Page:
Jane Kennedy: As part of the mandatory surveillance scheme, hospital trusts are required to provide the Health Protection Agency with information on Clostridium difficile" quarterly. They are not required to routinely report cases to the strategic health authority.
Jane Kennedy: Healthcare workers should be trained in the use of personal protective equipment (PPE) and in the performance of clinical procedures to keep down the risk of infection. Consequently, these kits are unnecessary and patients do not need to take their own PPE into hospital.
Mr. Lansley: To ask the Secretary of State for Health when she will publish the data collected under the mandatory surveillance scheme for (a) clostridium difficile associated diarrhoea, (b) glycopoptide resistant enterocci and (c) orthopaedic surgical site infection; and whether this data will be published for intervals of six months. 
Jane Kennedy: There were 60 meticillin resistant Staphylococcus aureus (MRSA) bacteraemia reports for Barnet and Chase Farm Hospitals National Health Service Trust for the period April 2004 to September 2004. The MRSA rate per 1000 bed-days were 0.35.
Ms Rosie Winterton: The London Ambulance Service (LAS) national health service trust is fully committed to working with patients and their representatives and will continue to develop an effective relationship with them in order to improve further the quality of patient care delivered throughout London.
It is the Government's intention to focus patient forum activity at the primary care trust (PCT) level but with arrangements in place to ensure the whole patients' journey" is covered by forum activity. In the context of the London Ambulance Service NHS trust, it is envisaged that all London PCT forums would work together to ensure that ambulance services are monitored and reviewed effectively from the patient perspective. It will be for the forums themselves to decide how best to achieve a comprehensive and robust arrangement, but one approach might be for each PCT forum to nominate one of its number to form a pan-London specialist ambulance review panel. Such an arrangement would mean that there was strong input from across the city with a membership of 29, with each London locality having a real chance to input into the LAS at both strategic and operational levels.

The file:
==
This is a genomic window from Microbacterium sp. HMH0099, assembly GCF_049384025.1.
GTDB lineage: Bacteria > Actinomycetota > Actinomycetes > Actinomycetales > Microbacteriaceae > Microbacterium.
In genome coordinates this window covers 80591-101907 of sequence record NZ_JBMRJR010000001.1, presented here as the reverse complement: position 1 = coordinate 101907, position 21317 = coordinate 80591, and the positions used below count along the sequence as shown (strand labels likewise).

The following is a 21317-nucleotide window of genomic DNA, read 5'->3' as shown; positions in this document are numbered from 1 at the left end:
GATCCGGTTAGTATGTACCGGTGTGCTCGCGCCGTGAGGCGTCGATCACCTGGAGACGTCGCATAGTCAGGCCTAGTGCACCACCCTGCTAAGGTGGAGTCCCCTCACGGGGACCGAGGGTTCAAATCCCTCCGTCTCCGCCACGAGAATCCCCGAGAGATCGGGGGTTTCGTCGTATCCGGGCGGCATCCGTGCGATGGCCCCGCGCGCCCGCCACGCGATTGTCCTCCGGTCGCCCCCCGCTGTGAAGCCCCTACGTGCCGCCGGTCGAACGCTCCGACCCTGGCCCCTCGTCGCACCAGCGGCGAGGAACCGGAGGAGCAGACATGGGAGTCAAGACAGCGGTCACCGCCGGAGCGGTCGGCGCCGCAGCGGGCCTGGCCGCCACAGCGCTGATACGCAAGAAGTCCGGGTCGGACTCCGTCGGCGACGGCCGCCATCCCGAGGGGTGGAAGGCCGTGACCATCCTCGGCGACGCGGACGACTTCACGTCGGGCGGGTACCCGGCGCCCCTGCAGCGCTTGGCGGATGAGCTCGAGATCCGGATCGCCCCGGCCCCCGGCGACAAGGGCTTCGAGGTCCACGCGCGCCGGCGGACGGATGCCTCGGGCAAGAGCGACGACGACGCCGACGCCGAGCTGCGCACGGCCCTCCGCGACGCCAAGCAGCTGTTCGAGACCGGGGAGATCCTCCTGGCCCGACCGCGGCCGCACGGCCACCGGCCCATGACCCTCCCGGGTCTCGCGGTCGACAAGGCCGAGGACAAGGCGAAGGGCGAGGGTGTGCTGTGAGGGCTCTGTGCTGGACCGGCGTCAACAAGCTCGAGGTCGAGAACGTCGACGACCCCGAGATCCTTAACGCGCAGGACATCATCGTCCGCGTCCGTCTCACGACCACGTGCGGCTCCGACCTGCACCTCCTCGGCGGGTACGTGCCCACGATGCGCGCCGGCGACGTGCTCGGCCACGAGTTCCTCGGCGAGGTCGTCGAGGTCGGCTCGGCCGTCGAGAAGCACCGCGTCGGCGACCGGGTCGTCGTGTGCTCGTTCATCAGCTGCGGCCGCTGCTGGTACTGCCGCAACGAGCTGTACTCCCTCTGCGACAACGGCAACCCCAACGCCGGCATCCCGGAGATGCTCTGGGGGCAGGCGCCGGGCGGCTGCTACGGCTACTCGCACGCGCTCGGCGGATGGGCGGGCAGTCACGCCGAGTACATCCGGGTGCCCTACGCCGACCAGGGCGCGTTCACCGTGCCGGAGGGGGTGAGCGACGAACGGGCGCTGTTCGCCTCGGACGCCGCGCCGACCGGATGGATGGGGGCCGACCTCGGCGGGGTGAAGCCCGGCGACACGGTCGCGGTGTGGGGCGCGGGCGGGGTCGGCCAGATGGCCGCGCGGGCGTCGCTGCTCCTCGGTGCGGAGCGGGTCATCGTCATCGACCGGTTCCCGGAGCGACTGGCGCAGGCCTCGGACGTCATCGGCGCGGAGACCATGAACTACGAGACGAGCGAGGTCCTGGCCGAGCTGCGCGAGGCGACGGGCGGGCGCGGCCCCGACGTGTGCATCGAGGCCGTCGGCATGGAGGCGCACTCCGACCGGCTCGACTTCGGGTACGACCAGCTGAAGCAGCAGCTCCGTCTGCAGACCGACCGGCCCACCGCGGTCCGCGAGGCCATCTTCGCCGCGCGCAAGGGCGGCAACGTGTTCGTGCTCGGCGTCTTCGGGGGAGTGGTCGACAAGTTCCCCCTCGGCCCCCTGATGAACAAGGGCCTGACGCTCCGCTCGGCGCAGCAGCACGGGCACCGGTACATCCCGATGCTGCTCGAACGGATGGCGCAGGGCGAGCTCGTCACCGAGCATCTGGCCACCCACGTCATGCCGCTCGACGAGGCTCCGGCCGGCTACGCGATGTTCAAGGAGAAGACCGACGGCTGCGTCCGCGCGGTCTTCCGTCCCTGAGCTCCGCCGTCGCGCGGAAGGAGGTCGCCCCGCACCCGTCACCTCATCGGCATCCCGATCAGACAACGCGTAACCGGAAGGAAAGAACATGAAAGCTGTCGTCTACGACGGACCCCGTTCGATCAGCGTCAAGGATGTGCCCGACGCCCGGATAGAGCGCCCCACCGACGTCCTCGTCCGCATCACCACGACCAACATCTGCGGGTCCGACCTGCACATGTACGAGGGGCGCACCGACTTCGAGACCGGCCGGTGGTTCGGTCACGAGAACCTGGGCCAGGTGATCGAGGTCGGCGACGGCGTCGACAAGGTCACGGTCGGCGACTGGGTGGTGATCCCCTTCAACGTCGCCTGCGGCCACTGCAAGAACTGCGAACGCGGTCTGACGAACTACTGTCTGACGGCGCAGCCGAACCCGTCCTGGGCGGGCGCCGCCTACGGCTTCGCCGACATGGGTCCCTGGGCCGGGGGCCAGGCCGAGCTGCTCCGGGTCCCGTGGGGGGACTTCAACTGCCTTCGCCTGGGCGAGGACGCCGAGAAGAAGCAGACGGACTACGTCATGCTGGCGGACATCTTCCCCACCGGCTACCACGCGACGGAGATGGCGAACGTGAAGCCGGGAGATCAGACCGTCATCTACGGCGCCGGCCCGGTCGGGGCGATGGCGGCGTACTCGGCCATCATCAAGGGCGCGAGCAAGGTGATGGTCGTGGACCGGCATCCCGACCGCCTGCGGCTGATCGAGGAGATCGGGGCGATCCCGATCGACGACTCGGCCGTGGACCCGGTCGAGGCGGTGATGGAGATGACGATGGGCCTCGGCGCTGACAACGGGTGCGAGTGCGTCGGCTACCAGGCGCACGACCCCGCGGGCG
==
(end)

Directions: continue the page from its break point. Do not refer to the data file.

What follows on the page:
Mr. Byrne: The main agency through which the Government support medical and clinical research is the Medical Research Council (MRC). The MRC is an independent body funded by the Department of Trade and Industry via the Office of Science and Technology.
The MRC does not normally allocate funds to particular topics. Research proposals in all areas compete for the funding available. When appropriate, high quality research in particular areas of strategic importance may be given priority in competition for funds, but research excellence and importance to health continues to be the primary considerations in funding decisions. The MRC always welcomes high quality applications for support into any aspect of human health and these are judged in open competition with other demands on funding.
To ask the Secretary of State for Health (1) what assessment she has made of the implementation of the National Service Framework for Older People milestone for (a) annual medicine reviews for all
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peopleover 75 years and (b) six-monthly medicine reviews for people over 75 years taking four or more medicines;